The stranger’s eyes flicked skeptically between my neatly laminated driver’s license in his hand and my face as a cue of people steadily began to build up behind me. Just beyond his shoulder, towering far above mine, the rumble of the bass within the club shook the ground in time with the flashing red lights. Even from the bottom of the staircase that led to the club’s entrance, I could smell the familiar scent of cigarette smoke, dust, and body odor crawling along the floorboards and rising toward the street above. This entryway was another world, nestled between one of the busiest streets in town and the loudest joints in the neighborhood. Every part of me ached to get inside, as the stale air in between was making my head hurt.
My parents said that that was what I got from listening to music too loud. Now, the silence hurt my ears more than the noise.
The man guarding the doors heaved a long sigh, sliding my I.D. across the stained surface of the plastic table and shaking his head. “It’s a pretty good fake.”
I couldn’t help but shrivel the slightest bit, even knowing that I’d been in the same situation countless times. “It’s real. I swear.”
He looked me over again, this time from head to toe, as if he’d find something different on second glance. While I was grateful that my earnestness won me a second appraisal, I could still plainly see the disbelief mingling with the foggy reflections in his dark eyes as he watched me. For a few seconds, his gaze passed over me, taking in my short stature and lingering on my undeniably youthful face, still clinging to the baby fat in my cheeks that I was beginning to believe wasn’t baby fat at all.
A chorus of cheers rose up from inside the club, and I pushed my I.D. back across the table. “It’s real. Do whatever you need to do. It’s not a fake.”
Just when he was standing from behind the folding table and bracing to escort me outside, a figure melted out of the club’s chaos, pushing her way to me. I breathed a deep sigh of relief as her deep red curls became visible, ducking out of the darkness and into the dimly lit stairwell with a wide grin. The bouncer opened his mouth to say something as the girl headed straight for me, engulfing me in a quick, tight hug. I embraced the scent of her tropical conditioner fighting with the smoke as she shoved my face into her curls, then turned to the man.
“Hey, it’s no problem. She’s with me.” He skeptically looked back toward me, but even as he did, the girl was already dragging me through the door, calling over the din, “It’s a real I.D., for the record. Take a smoke break or something.”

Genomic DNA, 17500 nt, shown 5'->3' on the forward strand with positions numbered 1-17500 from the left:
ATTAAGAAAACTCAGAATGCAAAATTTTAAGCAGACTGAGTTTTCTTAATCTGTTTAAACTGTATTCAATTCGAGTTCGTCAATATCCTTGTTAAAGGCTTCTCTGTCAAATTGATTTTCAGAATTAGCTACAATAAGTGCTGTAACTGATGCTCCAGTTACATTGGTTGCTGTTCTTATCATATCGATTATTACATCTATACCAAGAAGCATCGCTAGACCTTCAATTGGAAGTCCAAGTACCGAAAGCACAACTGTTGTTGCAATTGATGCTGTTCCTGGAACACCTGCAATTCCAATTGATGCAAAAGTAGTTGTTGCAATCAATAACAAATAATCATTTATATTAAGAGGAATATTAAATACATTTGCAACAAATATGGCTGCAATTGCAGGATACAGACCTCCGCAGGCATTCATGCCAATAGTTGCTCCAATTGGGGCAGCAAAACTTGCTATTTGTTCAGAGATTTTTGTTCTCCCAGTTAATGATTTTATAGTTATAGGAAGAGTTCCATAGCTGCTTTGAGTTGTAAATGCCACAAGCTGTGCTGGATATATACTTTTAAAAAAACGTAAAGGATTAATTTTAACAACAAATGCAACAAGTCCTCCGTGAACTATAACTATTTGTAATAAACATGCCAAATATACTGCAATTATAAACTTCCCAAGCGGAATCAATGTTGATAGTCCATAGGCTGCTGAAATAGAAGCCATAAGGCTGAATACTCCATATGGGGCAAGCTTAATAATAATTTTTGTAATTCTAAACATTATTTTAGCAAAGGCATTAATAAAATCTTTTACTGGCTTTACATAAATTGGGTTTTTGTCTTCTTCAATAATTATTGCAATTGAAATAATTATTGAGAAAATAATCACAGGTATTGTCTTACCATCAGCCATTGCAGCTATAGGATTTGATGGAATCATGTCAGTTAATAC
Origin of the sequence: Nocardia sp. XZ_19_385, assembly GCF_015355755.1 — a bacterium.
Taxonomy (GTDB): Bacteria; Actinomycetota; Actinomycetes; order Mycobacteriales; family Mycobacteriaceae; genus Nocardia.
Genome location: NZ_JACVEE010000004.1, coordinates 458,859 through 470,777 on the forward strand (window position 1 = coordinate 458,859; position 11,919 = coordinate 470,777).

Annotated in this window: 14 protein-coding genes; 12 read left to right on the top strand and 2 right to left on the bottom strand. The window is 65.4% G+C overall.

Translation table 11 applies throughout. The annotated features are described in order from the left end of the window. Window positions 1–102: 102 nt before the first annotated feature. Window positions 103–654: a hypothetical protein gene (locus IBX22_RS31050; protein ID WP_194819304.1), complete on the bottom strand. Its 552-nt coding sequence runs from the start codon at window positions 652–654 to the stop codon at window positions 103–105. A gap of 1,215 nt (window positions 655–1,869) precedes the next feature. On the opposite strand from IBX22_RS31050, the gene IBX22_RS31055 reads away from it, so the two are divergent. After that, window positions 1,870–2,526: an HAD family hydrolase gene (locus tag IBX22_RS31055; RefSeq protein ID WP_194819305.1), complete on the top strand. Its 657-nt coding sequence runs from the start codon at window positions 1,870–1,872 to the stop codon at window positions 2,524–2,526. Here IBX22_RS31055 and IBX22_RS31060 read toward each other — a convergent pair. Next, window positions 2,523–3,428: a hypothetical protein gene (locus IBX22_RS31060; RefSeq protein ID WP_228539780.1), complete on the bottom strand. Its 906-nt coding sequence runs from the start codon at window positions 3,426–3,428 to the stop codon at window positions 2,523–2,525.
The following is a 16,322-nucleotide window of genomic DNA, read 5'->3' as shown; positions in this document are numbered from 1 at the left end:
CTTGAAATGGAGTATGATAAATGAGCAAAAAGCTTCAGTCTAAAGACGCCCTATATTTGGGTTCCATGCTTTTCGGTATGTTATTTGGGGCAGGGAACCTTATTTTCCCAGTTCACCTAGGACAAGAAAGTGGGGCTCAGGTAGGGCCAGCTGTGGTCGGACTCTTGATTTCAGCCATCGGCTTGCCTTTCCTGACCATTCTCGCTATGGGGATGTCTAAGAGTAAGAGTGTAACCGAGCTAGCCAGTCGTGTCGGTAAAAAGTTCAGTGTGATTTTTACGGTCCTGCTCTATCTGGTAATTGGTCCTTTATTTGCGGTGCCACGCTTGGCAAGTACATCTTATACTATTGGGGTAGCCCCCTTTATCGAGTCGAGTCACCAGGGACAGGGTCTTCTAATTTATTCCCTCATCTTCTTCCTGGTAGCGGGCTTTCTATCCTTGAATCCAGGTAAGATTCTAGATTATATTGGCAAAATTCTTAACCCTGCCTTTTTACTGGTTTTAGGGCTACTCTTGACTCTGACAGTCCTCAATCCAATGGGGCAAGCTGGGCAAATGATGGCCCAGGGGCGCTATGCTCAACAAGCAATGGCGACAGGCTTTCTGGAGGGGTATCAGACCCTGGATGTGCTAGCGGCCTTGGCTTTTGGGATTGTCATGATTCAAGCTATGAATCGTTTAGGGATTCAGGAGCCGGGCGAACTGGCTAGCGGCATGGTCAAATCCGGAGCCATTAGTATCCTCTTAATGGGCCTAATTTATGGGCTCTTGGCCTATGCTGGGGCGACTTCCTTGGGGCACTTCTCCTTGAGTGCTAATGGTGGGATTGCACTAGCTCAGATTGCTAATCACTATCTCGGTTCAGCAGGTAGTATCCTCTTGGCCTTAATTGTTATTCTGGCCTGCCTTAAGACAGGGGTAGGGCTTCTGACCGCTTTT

Luckily, the bouncer didn’t follow as the girl pulled me into the club, shouldering her way easily through the suffocating crowd while keeping a tight grip on my wrist. Somewhere in the back of my mind, I wondered what it would be like to walk a mile in her studded platform boots, swimming through crowds like water and talking to strangers like old friends. I could never handle it, though. I’d realized this for sure when I tried to pin my hair up in a mimicked side-shave like hers, and ended up looking like a cancer patient. Like her red hair dye would never stick to my curls, my feet would never fit in her boots.
So I hid in her wake.
When we finally broke free from the crowd and slouched into seats at the bar in the back, she grinned, fanning her face with her hand and shouting to be heard over the noise. “We need to put you on a list or something! The man-meat at the door is seriously useless.”
I chuckled. “Thanks, Eva. You’re a life-saver.”
She shook her head, waving me away. “Just looking out for my favorite groupie.”
I smiled in gratitude. “You should get backstage. Don’t want you missing warm-ups or anything.”
Eva laughed out loud, standing and bumping her stool toward the counter with her hip. “Honey, I’m always warmed up.” Before leaving, she held her hand up in the air, waving to the bartender at the other end of the bar and shouting in that voice that effortlessly carried even over the roar of the crowd, “Hey, Rob! Get a drink for my friend down here!”
With that, she winked and dove into the crowd, swimming toward the stage where her band undoubtedly waited.
Peace amongst the noise restored.